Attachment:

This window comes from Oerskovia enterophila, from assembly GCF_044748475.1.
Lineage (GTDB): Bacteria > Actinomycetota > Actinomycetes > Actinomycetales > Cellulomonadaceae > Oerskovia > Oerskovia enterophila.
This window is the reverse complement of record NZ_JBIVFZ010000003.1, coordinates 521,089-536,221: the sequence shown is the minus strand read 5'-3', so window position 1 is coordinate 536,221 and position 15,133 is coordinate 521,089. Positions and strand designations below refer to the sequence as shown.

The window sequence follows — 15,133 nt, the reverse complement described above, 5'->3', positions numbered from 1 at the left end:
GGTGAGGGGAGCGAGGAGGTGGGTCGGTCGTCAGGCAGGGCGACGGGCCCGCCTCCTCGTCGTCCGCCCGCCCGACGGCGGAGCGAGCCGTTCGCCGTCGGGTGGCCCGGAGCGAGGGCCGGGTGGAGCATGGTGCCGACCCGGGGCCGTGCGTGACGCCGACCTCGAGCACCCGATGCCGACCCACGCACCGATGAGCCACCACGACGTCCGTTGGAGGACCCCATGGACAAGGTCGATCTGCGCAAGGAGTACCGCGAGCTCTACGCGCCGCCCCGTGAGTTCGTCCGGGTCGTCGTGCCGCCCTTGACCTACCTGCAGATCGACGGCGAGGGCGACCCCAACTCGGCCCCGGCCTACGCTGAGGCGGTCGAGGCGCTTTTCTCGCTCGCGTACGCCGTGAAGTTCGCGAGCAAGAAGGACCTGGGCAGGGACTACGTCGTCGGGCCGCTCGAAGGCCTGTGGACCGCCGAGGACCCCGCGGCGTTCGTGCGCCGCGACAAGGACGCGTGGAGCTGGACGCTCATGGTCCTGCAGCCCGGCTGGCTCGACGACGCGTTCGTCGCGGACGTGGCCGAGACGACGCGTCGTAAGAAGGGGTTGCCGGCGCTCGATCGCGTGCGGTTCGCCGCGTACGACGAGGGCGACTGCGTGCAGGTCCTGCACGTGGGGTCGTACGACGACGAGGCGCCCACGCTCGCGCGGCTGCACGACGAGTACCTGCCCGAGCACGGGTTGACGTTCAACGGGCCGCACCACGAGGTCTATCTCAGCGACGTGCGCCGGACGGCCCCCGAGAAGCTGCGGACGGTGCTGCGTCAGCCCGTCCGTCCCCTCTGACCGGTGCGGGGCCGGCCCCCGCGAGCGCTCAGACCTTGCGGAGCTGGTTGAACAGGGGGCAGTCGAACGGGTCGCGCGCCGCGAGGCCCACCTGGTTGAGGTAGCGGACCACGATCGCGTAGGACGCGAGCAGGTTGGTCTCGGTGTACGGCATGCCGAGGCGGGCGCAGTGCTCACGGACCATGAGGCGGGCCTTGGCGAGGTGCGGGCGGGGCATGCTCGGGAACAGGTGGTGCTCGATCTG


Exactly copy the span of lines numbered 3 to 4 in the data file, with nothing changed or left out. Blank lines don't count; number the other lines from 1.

This window is the reverse complement of record NZ_JBIVFZ010000003.1, coordinates 521,089-536,221: the sequence shown is the minus strand read 5'-3', so window position 1 is coordinate 536,221 and position 15,133 is coordinate 521,089. Positions and strand designations below refer to the sequence as shown.

The window sequence follows — 15,133 nt, the reverse complement described above, 5'->3', positions numbered from 1 at the left end: